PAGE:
GET H2 TransHyDE joint project, in Lingen, has achieved a significant breakthrough. For the first time, hydrogen has been produced at the site of the RWE gas-fired power plant in Emsland (KEM) using a high-temperature solid oxide electrolyser (SOEC) from Sunfire.
The heart of this achievement is a high-temperature solid oxide electrolyser (SOEC) developed by Sunfire. This innovative technology boasts an impressive output of 250 kilowatts (kW). Installed within an overseas container, this SOEC has the capacity to produce approximately 170 kilograms of hydrogen per day at full load. To put this into perspective, the daily production could power a car equipped with a fuel cell engine for a staggering 17,000 kilometers.
However, it’s crucial to note that the hydrogen generated by this 250-kW plant in Lingen is dedicated to research purposes. Specifically, it will be channeled into a 130-meter-long test line (loop) as part of the GET H2 TransHyDE research project. This ambitious initiative brings together companies and research institutes to develop technologies that optimize hydrogen utilization.
Sopna Sury, the Chief Operating Officer of Hydrogen at RWE Generation, underscored the importance of this achievement, stating, “With the commissioning of this first electrolyser, RWE has officially started to produce hydrogen in Lingen. These 250 kilowatts of electrolysis capacity for the GET H2 TransHyDE research project are an important first step for us, and it will quickly be followed by others. In a few months, our 14-megawatt pilot electrolyser at the Lingen plant, our first one that will produce hydrogen on an industrial scale, will also go into operation.”
Germany’s Hydrogen Vision
Germany has set ambitious goals to become a global leader in hydrogen technologies. To achieve this vision, a robust domestic market is essential, where technology providers and customers collaborate to advance the sector. Sunfire, in partnership with RWE, is validating the next generation of electrolysers using high-temperature SOEC electrolysis. In parallel, they are constructing an industrial-scale pressurized alkaline electrolyser in Lingen, furthering their commitment to advancing hydrogen technology.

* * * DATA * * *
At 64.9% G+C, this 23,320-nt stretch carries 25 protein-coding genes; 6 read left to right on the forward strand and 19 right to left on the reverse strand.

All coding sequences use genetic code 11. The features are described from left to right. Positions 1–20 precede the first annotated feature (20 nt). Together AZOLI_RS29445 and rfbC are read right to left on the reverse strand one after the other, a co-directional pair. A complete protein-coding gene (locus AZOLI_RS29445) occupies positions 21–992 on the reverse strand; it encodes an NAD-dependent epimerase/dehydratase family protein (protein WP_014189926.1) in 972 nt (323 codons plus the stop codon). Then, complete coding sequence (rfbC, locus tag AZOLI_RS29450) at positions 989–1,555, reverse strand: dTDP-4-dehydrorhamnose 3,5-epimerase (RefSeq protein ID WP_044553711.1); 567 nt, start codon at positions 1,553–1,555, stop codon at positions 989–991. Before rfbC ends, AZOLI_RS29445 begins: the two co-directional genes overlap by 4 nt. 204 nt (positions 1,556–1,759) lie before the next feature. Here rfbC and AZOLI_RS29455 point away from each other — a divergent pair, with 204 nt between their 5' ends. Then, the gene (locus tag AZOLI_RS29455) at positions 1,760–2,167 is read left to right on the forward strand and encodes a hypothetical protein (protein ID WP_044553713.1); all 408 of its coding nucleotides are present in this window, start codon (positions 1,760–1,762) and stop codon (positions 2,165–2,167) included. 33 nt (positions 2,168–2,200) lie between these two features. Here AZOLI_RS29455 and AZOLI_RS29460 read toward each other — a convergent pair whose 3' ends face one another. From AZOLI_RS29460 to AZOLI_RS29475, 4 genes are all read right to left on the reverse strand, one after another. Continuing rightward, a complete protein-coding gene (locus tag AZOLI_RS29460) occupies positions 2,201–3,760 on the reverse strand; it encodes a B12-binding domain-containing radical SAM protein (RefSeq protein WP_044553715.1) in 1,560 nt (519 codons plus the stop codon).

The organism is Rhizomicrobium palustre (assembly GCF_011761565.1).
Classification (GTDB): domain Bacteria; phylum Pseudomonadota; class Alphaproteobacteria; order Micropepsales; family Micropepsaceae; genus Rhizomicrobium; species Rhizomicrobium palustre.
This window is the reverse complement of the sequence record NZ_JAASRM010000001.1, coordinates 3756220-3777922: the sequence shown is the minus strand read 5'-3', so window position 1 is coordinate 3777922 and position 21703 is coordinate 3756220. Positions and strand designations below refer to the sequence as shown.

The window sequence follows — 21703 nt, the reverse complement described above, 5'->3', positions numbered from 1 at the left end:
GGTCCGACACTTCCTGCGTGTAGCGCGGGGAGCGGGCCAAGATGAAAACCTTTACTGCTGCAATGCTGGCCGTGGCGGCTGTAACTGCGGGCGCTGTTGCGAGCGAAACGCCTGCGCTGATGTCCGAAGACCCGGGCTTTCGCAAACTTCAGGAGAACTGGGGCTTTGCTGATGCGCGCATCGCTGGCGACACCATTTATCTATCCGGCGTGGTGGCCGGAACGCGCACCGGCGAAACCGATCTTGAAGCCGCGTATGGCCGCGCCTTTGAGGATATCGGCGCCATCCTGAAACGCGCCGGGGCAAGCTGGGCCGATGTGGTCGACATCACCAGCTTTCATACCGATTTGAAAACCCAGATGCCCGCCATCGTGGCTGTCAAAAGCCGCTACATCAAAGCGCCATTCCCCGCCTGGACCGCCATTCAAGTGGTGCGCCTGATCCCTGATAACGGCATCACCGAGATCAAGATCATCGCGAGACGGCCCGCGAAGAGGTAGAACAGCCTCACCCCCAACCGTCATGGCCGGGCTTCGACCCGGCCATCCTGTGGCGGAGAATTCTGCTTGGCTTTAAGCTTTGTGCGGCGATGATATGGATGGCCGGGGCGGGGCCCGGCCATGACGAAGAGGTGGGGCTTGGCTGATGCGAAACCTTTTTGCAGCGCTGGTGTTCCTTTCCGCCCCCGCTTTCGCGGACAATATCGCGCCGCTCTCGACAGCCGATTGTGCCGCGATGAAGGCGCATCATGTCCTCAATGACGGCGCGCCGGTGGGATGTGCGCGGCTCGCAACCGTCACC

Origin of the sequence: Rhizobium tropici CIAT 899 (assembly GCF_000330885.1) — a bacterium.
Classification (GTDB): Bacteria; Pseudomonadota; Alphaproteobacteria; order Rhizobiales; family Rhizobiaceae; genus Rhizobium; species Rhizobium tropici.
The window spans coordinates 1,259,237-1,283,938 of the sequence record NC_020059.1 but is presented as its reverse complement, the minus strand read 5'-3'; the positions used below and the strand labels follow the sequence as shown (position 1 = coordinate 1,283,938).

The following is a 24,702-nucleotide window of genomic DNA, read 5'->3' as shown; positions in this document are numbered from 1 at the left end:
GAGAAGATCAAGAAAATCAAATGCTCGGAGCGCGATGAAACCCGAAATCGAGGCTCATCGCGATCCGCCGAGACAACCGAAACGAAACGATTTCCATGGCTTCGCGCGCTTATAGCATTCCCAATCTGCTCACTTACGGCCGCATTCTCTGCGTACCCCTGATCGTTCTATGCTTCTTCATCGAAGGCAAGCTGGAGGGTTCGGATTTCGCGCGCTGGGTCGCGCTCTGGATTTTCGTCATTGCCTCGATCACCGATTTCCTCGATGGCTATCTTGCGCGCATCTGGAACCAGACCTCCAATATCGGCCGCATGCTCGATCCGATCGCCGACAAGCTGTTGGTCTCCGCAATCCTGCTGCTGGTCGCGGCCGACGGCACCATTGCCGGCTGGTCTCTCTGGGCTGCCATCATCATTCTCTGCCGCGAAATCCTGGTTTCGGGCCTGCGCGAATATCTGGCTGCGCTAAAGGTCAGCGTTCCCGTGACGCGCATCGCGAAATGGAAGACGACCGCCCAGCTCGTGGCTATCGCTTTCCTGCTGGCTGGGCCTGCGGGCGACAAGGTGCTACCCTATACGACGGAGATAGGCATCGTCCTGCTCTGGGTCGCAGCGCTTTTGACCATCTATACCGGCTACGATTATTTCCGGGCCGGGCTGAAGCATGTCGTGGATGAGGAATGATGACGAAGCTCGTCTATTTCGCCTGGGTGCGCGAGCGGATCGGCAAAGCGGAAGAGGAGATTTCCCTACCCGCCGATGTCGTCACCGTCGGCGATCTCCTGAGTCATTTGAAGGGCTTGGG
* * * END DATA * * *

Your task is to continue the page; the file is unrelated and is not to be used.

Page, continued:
Nils Aldag, CEO of Sunfire, emphasized the collaborative aspect, stating, “This is how we are gathering experience and developing standards together.”
The journey doesn’t stop with this achievement. In the coming weeks, a piston compressor will be introduced alongside the 250-kW electrolyser. This addition will enable the compression of hydrogen to the required 58-bar pressure for pipeline transport. The first tests on the TransHyDE test pipeline are scheduled to commence at the beginning of 2024.
The GET H2 TransHyDE project involves a consortium of prominent companies and research institutions. Partners include Adlares, Evonik, Meter-Q Solutions, Nowega, OGE, Rosen, and RWE, alongside the DVGW Research Unit at the Engler-Bunte Institute of the Karlsruhe Institute of Technology and the University of Potsdam. Together, they are focused on researching the infrastructure needed for green hydrogen in public spaces.
The project encompasses a range of activities, including investigating methods to measure the quality and quantity of hydrogen, optimizing compressor concepts, assessing the impact of hydrogen on materials, developing technologies for remote leakage detection, and enhancing pipeline inspection and maintenance procedures.
The GET H2 TransHyDE project is part of the German hydrogen lead projects funded by the Federal Ministry of Education and Research. Its aim is to advance the implementation of the National Hydrogen Strategy. The Ministry’s commitment to the project is substantial, providing funding of 11.63 million euros to support this crucial endeavor.
As Germany continues to pave the way for a hydrogen-powered future, achievements like the successful hydrogen production from Sunfire’s electrolyser in the GET H2 TransHyDE project are pivotal. They not only mark significant milestones but also demonstrate the nation’s commitment to clean and sustainable energy solutions. These efforts solidify Germany’s position as a global leader in the hydrogen revolution.